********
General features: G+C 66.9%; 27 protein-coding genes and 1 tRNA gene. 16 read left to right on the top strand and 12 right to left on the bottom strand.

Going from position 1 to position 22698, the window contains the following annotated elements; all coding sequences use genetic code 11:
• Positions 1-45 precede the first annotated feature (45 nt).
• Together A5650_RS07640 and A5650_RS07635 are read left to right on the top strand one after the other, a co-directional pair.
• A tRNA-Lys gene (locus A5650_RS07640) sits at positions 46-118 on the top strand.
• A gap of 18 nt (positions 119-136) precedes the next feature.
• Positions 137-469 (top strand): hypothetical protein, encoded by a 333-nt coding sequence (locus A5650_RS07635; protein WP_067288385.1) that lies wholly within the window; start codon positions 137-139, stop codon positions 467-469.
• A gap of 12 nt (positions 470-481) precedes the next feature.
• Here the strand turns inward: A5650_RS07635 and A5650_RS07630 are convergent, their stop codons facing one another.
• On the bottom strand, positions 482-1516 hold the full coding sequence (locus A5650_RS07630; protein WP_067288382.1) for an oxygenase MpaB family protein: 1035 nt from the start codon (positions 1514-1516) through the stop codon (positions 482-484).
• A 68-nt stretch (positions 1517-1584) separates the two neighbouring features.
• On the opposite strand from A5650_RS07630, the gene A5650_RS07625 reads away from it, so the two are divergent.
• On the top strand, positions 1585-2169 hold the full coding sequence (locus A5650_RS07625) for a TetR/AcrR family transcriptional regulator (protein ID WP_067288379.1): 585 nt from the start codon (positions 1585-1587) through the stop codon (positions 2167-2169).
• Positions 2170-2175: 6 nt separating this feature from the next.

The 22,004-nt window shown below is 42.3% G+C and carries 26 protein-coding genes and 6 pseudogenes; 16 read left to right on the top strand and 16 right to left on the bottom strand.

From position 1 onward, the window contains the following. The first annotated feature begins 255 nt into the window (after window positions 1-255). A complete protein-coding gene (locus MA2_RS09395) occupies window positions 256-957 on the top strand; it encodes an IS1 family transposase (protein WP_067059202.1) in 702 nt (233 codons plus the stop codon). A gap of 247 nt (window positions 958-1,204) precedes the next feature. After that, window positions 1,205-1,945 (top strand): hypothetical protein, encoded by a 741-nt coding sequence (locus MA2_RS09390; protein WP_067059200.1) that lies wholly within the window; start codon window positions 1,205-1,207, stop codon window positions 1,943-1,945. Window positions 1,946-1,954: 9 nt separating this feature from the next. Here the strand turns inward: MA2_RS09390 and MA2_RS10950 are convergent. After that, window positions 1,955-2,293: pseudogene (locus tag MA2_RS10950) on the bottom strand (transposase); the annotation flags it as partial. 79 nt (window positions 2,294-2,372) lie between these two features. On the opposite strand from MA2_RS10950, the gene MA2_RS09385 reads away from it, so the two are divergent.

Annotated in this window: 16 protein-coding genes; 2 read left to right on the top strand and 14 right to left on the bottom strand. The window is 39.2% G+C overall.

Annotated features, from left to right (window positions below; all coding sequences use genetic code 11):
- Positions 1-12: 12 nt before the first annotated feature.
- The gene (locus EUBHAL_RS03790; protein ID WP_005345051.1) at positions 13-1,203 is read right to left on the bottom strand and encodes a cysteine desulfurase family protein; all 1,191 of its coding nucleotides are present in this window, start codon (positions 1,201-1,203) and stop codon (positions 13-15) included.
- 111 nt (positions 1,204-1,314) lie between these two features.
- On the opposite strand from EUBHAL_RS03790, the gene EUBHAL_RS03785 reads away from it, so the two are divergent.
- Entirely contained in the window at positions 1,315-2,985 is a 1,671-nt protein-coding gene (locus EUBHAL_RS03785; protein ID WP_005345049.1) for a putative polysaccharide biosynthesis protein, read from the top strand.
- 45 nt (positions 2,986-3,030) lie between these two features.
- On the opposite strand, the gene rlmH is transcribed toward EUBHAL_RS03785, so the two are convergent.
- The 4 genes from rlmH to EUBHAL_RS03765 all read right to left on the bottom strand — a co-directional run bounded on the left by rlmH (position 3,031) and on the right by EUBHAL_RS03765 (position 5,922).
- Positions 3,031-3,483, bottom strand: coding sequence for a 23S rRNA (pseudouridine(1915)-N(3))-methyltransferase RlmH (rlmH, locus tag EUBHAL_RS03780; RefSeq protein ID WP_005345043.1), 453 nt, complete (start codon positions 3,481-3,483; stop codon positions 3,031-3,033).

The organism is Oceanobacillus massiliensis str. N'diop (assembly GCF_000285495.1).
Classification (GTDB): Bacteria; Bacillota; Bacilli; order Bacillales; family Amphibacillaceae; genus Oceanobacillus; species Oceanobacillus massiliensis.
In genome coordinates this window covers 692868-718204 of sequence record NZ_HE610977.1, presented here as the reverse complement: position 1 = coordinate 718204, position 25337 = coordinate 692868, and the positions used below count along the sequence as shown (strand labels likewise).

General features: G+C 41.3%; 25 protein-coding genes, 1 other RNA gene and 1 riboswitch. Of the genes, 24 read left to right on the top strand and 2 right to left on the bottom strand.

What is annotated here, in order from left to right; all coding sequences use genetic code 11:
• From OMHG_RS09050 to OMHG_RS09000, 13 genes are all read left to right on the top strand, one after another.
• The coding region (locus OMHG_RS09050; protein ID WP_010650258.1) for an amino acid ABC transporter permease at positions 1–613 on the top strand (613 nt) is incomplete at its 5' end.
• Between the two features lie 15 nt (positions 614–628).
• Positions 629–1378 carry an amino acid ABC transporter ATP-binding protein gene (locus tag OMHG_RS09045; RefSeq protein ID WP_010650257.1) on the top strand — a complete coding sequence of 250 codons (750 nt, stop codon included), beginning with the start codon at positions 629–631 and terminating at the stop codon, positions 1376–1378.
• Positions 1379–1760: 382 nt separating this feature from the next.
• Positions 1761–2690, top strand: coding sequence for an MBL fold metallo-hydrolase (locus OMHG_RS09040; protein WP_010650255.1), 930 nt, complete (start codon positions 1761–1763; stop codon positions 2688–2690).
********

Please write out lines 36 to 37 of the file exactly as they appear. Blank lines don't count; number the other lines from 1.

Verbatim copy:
• Positions 629–1378 carry an amino acid ABC transporter ATP-binding protein gene (locus tag OMHG_RS09045; RefSeq protein ID WP_010650257.1) on the top strand — a complete coding sequence of 250 codons (750 nt, stop codon included), beginning with the start codon at positions 629–631 and terminating at the stop codon, positions 1376–1378.
• Positions 1379–1760: 382 nt separating this feature from the next.